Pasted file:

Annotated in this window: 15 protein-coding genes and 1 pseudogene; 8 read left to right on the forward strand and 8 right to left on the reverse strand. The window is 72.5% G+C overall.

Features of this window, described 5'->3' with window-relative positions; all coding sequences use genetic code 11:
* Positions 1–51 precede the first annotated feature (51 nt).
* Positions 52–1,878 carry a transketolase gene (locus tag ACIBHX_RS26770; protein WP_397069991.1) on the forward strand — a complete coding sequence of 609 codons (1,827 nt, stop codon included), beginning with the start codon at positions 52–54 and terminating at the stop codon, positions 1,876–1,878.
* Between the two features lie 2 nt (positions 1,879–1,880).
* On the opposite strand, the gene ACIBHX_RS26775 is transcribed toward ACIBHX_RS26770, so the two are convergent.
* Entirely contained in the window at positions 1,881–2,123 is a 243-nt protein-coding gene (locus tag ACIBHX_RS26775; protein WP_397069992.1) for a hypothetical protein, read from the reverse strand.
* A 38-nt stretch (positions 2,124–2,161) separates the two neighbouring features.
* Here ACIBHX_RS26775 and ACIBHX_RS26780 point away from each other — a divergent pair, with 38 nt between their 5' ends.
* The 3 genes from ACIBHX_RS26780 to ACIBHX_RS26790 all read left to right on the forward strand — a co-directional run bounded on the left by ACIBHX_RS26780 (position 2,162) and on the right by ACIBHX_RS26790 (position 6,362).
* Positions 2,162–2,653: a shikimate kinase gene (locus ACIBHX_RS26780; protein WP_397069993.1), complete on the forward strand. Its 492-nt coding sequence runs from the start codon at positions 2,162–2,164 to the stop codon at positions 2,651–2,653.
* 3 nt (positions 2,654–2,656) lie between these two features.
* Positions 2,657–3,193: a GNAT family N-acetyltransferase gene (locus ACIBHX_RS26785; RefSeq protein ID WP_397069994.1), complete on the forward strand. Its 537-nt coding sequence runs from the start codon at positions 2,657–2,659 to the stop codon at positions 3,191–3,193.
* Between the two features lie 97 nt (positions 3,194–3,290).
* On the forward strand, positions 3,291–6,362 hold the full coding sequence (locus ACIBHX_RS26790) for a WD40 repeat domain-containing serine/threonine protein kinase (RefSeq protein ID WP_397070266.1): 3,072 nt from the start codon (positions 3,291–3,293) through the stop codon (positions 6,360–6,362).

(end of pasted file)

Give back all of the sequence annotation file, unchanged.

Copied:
Annotated in this window: 15 protein-coding genes and 1 pseudogene; 8 read left to right on the forward strand and 8 right to left on the reverse strand. The window is 72.5% G+C overall.

Features of this window, described 5'->3' with window-relative positions; all coding sequences use genetic code 11:
* Positions 1–51 precede the first annotated feature (51 nt).
* Positions 52–1,878 carry a transketolase gene (locus tag ACIBHX_RS26770; protein WP_397069991.1) on the forward strand — a complete coding sequence of 609 codons (1,827 nt, stop codon included), beginning with the start codon at positions 52–54 and terminating at the stop codon, positions 1,876–1,878.
* Between the two features lie 2 nt (positions 1,879–1,880).
* On the opposite strand, the gene ACIBHX_RS26775 is transcribed toward ACIBHX_RS26770, so the two are convergent.
* Entirely contained in the window at positions 1,881–2,123 is a 243-nt protein-coding gene (locus tag ACIBHX_RS26775; protein WP_397069992.1) for a hypothetical protein, read from the reverse strand.
* A 38-nt stretch (positions 2,124–2,161) separates the two neighbouring features.
* Here ACIBHX_RS26775 and ACIBHX_RS26780 point away from each other — a divergent pair, with 38 nt between their 5' ends.
* The 3 genes from ACIBHX_RS26780 to ACIBHX_RS26790 all read left to right on the forward strand — a co-directional run bounded on the left by ACIBHX_RS26780 (position 2,162) and on the right by ACIBHX_RS26790 (position 6,362).
* Positions 2,162–2,653: a shikimate kinase gene (locus ACIBHX_RS26780; protein WP_397069993.1), complete on the forward strand. Its 492-nt coding sequence runs from the start codon at positions 2,162–2,164 to the stop codon at positions 2,651–2,653.
* 3 nt (positions 2,654–2,656) lie between these two features.
* Positions 2,657–3,193: a GNAT family N-acetyltransferase gene (locus ACIBHX_RS26785; RefSeq protein ID WP_397069994.1), complete on the forward strand. Its 537-nt coding sequence runs from the start codon at positions 2,657–2,659 to the stop codon at positions 3,191–3,193.
* Between the two features lie 97 nt (positions 3,194–3,290).
* On the forward strand, positions 3,291–6,362 hold the full coding sequence (locus ACIBHX_RS26790) for a WD40 repeat domain-containing serine/threonine protein kinase (RefSeq protein ID WP_397070266.1): 3,072 nt from the start codon (positions 3,291–3,293) through the stop codon (positions 6,360–6,362).